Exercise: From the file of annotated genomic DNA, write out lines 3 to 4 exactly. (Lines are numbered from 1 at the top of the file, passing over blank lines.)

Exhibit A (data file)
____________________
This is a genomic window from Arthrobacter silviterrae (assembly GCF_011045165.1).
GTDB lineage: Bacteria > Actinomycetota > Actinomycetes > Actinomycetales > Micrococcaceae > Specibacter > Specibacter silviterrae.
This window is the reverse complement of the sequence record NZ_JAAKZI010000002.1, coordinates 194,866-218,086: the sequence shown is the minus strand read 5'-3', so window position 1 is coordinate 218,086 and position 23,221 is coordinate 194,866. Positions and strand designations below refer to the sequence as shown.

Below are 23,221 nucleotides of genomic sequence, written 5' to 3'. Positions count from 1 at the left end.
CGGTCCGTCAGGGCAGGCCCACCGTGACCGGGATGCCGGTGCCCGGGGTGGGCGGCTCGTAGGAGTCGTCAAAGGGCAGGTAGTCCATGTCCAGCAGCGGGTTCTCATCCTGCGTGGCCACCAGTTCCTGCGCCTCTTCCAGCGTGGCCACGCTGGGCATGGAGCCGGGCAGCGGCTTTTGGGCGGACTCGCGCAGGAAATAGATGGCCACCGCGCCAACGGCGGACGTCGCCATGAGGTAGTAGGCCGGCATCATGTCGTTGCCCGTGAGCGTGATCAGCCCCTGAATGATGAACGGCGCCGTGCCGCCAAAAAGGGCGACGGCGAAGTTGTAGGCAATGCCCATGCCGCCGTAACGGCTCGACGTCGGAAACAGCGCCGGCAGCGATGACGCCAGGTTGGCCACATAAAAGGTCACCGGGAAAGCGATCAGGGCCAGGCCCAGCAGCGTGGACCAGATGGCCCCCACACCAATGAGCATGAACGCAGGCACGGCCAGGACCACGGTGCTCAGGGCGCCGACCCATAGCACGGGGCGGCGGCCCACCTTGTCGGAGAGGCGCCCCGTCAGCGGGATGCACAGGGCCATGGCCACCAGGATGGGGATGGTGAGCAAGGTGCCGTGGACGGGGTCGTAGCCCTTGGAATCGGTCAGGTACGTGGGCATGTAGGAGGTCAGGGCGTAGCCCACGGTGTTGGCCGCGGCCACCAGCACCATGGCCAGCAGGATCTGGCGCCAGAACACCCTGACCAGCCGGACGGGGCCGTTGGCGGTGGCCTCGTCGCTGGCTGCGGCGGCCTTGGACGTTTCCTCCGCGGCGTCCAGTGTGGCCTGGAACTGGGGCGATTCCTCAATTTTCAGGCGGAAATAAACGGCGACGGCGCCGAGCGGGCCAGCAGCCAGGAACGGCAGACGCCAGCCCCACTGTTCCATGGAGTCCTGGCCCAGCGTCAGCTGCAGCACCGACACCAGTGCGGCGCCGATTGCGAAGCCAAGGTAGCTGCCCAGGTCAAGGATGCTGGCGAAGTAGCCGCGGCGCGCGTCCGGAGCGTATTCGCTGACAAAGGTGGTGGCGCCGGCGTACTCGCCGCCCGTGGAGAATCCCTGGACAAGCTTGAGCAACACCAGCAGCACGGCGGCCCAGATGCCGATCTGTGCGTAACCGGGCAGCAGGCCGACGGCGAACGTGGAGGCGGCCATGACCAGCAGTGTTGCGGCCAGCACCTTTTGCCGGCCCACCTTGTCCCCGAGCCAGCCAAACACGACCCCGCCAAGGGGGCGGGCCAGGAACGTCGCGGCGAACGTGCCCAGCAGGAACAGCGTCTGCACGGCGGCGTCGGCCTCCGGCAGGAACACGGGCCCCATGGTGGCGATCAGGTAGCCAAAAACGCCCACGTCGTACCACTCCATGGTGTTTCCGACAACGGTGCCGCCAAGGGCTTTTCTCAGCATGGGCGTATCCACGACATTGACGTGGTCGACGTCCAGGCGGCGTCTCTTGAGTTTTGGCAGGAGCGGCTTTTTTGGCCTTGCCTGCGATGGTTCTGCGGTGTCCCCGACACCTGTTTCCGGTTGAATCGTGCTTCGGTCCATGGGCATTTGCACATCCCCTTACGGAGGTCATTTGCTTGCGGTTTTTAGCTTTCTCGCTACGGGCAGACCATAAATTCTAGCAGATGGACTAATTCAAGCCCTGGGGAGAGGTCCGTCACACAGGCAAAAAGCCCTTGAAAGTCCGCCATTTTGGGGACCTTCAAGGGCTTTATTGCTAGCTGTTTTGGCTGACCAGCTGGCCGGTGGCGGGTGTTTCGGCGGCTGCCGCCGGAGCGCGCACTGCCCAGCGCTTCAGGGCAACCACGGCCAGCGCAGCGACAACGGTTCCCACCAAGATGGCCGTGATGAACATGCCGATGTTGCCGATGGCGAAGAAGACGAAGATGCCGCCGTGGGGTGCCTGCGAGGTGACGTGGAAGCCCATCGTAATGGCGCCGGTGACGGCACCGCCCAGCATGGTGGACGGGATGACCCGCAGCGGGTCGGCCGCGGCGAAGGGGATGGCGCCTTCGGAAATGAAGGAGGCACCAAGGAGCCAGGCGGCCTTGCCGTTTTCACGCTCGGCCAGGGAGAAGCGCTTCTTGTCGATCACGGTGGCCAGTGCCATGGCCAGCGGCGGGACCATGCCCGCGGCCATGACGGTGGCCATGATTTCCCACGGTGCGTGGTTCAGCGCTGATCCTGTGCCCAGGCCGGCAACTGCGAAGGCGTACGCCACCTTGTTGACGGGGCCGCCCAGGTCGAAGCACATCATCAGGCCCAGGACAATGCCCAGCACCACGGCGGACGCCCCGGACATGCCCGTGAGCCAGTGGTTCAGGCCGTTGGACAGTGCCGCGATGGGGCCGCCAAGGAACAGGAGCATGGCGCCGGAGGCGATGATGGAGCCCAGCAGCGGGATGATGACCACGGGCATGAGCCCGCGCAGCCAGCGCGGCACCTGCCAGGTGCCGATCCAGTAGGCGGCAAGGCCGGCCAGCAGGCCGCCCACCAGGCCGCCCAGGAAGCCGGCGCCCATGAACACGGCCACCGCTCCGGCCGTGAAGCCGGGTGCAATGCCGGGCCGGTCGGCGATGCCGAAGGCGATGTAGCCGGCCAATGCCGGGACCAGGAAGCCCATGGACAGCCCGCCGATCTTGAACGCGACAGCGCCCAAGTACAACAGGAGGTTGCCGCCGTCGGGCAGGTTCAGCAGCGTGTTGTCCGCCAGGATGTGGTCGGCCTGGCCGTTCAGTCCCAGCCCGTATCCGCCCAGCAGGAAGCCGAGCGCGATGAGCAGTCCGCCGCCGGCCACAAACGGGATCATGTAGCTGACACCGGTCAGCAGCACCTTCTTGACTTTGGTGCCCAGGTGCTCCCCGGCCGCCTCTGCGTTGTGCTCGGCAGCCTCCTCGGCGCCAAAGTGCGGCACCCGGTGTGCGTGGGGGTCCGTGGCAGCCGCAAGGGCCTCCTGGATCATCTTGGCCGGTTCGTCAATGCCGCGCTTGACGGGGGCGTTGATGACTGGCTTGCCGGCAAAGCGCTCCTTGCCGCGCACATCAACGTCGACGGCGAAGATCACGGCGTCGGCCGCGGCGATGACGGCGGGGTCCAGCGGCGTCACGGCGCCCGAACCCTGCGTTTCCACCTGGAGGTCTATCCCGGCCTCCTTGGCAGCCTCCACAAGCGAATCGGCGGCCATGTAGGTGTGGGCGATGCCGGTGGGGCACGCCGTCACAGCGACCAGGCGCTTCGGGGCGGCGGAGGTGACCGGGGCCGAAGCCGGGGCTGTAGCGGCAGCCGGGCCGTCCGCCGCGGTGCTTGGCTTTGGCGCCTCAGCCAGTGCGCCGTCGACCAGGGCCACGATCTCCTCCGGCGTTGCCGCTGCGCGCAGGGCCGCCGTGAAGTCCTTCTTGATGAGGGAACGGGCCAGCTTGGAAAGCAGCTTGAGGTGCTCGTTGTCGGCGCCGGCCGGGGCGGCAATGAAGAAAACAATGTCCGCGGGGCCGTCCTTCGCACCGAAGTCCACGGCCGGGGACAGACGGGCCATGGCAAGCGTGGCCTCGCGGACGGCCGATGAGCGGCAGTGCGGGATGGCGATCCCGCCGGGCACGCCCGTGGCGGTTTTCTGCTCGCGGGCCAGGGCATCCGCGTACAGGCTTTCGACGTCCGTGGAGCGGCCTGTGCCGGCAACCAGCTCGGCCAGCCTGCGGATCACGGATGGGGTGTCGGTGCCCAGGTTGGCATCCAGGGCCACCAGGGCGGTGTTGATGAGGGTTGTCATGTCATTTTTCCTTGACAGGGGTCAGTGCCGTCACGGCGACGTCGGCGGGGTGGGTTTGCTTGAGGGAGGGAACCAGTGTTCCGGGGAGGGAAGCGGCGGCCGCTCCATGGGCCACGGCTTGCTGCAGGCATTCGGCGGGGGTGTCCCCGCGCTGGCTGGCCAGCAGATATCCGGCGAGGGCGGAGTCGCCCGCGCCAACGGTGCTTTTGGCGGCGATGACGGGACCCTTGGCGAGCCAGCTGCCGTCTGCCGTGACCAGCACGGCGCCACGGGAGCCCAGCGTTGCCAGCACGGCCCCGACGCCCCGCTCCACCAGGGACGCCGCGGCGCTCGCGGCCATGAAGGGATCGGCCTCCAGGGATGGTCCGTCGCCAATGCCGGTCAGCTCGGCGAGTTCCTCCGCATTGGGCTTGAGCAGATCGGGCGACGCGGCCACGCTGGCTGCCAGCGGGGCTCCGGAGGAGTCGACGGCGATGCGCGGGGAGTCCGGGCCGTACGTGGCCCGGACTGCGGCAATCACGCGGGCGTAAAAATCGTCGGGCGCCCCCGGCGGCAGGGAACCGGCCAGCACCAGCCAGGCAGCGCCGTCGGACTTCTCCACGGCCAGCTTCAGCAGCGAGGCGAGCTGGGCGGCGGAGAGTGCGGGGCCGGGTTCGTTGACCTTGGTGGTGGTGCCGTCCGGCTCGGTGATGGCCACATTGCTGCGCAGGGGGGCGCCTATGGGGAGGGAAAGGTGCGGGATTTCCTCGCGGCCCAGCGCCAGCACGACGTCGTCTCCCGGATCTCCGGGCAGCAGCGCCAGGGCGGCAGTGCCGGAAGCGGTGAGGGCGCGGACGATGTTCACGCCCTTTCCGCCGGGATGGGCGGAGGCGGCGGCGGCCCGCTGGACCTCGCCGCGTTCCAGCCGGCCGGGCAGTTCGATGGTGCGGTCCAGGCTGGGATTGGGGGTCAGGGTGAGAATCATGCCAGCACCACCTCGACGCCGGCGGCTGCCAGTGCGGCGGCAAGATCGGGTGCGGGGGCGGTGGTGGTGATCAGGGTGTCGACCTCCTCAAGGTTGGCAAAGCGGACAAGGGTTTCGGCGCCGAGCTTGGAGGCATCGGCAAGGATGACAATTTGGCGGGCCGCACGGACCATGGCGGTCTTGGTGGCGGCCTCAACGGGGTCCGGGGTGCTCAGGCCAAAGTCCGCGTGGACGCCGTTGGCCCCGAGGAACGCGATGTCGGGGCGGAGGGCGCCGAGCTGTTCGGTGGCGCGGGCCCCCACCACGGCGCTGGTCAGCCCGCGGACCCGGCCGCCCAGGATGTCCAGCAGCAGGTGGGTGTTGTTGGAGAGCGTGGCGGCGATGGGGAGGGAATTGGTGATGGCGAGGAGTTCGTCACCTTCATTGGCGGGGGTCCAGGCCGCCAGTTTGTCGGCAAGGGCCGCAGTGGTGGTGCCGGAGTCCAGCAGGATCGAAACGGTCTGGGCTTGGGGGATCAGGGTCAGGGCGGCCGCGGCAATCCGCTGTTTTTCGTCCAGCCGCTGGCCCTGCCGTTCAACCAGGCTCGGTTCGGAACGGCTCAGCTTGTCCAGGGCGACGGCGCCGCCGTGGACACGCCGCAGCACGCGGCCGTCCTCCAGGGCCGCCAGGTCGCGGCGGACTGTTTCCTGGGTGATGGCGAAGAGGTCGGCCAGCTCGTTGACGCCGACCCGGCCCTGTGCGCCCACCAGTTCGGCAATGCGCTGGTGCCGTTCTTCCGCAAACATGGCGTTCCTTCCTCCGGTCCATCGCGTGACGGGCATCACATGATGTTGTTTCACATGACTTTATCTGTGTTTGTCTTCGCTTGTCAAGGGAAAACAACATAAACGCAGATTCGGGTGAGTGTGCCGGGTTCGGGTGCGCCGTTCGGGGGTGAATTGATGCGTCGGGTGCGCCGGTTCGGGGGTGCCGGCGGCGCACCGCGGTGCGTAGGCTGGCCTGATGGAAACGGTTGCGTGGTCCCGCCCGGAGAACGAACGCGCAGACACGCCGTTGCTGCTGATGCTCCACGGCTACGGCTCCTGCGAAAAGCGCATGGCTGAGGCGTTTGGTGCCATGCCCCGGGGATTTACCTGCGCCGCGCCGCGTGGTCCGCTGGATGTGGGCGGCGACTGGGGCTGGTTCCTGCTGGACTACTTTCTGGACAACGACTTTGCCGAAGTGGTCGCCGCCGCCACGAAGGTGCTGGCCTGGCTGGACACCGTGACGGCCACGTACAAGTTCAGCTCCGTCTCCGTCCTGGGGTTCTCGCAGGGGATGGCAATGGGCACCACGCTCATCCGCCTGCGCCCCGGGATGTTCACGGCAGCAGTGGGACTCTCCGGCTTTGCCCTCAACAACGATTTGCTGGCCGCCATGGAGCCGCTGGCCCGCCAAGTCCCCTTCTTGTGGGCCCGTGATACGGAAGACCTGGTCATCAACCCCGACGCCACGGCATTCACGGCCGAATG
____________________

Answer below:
This window is the reverse complement of the sequence record NZ_JAAKZI010000002.1, coordinates 194,866-218,086: the sequence shown is the minus strand read 5'-3', so window position 1 is coordinate 218,086 and position 23,221 is coordinate 194,866. Positions and strand designations below refer to the sequence as shown.

Below are 23,221 nucleotides of genomic sequence, written 5' to 3'. Positions count from 1 at the left end.